Early improvement in cardiac tissue perfusion due to mesenchymal stem cells

Karl H. Schuleri, Luciano C. Amado, Andrew J. Boyle, Marco Centola, Anastasios P. Saliaris, Matthew R. Gutman, Konstantinos E. Hatzistergos, Behzad N. Oskouei, Jeffrey M. Zimmet, Randell G. Young, Alan W. Heldman, Albert C. Lardo, Joshua M. Hare

Research output: Contribution to journalArticlepeer-review

129 Scopus citations


The underlying mechanism(s) of improved left ventricular function (LV) due to mesenchymal stem cell (MSC) administration after myocardial infarction (MI) remains highly controversial. Myocardial regeneration and neovascularization, which leads to increased tissue perfusion, are proposed mechanisms. Here we demonstrate that delivery of MSCs 3 days after MI increased tissue perfusion in a manner that preceded improved LV function in a porcine model. MI was induced in pigs by 60-min occlusion of the left anterior descending coronary artery, followed by reperfusion. Pigs were assigned to receive intramyocardial injection of allogeneic MSCs (200 million, ∼15 injections) (n = 10), placebo (n = 6), or no intervention (n = 8). Resting myocardial blood flow (MBF) was serially assessed by first-pass perfusion magnetic resonance imaging (MRI) over an 8-wk period. Over the first week, resting MBF in the infarct area of MSC-treated pigs increased compared with placebo-injected and untreated animals [0.17 ± 0.03, 0.09 ± 0.01, and 0.08 ± 0.01, respectively, signal intensity ratio of MI to left ventricular blood pool (LVBP); P <0.01 vs. placebo, P <0.01 vs. nontreated]. In contrast, the signal intensity ratios of the three groups were indistinguishable at weeks 4 and 8. However, MSC-treated animals showed larger, more mature vessels and less apoptosis in the infarct zones and improved regional and global LV function at week 8. Together these findings suggest that an early increase in tissue perfusion precedes improvements in LV function and a reduction in apoptosis in MSC-treated hearts. Cardiac MRI-based measures of blood flow may be a useful tool to predict a successful myocardial regenerative process after MSC treatment.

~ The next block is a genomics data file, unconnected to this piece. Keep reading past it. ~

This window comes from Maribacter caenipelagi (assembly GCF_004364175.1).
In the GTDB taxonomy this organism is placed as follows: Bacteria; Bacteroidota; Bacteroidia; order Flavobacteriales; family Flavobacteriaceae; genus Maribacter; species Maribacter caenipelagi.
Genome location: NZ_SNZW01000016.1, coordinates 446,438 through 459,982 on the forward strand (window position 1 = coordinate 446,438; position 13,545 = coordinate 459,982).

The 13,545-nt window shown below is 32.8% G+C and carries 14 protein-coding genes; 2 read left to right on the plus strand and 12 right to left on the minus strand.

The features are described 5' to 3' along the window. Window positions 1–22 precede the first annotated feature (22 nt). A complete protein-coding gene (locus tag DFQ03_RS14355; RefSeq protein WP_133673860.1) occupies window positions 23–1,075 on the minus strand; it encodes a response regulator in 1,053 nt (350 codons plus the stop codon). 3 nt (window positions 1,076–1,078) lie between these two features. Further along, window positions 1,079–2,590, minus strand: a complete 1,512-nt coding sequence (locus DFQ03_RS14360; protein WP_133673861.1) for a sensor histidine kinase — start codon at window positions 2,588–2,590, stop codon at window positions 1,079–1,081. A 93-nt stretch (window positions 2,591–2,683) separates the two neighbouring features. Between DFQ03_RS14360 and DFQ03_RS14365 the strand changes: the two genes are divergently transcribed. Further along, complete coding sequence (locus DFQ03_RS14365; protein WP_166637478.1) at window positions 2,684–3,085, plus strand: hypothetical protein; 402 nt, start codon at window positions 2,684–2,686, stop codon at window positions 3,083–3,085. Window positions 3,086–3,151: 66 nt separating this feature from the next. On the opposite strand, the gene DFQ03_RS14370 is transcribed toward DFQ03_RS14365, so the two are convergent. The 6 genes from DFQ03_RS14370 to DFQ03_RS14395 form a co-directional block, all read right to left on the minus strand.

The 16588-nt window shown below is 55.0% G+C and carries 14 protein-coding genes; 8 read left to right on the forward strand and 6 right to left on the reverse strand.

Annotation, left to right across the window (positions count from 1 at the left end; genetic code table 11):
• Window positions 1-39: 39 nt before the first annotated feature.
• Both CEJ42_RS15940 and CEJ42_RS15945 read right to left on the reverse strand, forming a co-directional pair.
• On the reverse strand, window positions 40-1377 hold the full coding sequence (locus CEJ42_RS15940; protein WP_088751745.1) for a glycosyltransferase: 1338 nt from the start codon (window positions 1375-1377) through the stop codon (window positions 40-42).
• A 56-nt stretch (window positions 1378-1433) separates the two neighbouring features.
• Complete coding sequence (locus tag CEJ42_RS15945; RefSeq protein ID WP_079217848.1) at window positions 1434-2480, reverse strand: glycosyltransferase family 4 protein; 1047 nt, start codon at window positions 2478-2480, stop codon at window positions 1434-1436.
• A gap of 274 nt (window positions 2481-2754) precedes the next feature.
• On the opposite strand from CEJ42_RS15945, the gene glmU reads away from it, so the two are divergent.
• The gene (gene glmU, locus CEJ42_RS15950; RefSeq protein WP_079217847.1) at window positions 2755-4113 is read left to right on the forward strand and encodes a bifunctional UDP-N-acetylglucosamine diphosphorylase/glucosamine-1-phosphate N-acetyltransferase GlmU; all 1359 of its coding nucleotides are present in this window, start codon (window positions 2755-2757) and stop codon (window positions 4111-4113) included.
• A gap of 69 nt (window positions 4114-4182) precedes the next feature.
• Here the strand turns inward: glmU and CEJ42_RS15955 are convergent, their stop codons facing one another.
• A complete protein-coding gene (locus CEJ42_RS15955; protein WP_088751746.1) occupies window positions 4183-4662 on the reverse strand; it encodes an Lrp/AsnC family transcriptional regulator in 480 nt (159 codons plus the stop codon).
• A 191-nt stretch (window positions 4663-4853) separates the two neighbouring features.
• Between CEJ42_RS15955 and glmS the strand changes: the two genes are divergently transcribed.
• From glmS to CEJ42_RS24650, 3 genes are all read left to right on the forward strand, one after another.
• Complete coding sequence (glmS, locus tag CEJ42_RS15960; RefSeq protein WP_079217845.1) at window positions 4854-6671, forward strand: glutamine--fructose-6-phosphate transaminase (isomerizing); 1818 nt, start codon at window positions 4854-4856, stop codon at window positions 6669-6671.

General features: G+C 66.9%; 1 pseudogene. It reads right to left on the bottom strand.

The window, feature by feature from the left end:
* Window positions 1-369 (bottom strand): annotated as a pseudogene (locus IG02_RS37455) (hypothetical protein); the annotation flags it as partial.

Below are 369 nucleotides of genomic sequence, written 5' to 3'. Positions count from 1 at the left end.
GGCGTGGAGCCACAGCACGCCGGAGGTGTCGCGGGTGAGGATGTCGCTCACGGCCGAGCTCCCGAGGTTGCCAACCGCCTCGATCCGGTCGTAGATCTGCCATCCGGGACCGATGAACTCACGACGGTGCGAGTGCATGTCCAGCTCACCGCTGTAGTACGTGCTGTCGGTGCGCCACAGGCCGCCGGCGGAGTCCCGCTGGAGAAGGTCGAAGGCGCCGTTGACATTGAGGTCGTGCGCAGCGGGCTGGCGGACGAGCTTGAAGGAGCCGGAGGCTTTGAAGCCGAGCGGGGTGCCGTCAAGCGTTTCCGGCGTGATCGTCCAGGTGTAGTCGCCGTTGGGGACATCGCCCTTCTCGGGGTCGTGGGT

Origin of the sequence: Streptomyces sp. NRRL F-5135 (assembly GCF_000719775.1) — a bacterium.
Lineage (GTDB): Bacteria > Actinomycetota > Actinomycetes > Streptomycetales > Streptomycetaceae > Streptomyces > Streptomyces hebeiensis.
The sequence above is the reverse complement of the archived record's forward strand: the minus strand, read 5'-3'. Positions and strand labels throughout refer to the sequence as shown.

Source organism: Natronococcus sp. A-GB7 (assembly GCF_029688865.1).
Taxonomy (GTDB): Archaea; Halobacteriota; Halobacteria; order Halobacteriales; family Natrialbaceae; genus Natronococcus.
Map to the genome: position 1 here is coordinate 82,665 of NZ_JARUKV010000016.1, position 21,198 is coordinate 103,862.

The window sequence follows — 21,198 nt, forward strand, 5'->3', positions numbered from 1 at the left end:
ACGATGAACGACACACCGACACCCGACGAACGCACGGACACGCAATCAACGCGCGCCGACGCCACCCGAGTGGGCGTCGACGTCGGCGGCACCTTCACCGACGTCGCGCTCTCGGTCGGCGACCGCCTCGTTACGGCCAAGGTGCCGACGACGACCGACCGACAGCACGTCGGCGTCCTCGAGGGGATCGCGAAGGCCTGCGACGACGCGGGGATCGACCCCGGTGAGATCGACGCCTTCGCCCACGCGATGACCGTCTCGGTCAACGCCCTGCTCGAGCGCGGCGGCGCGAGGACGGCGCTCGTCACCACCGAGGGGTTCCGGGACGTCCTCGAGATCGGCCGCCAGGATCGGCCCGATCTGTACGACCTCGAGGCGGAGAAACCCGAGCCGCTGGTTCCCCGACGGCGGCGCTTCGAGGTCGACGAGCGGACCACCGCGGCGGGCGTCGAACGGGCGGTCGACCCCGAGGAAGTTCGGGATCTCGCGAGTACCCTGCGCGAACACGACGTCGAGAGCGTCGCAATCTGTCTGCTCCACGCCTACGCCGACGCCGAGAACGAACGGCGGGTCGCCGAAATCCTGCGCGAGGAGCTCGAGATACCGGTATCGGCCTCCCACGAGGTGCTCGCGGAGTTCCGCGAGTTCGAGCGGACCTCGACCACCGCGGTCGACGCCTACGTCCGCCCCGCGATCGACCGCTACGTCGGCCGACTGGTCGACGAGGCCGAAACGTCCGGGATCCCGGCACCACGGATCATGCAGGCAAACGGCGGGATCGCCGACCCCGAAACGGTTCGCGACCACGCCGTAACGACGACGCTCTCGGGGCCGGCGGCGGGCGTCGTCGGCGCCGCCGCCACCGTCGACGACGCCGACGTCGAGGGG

Original languageEnglish (US)
JournalAmerican Journal of Physiology - Heart and Circulatory Physiology
Issue number5
StatePublished - May 2008


  • Allogeneic
  • Myocardial blood flow
  • Myocardial infarction
  • Neovascularization
  • Perfusion magnetic resonance image

ASJC Scopus subject areas

  • Physiology
  • Physiology (medical)
  • Cardiology and Cardiovascular Medicine


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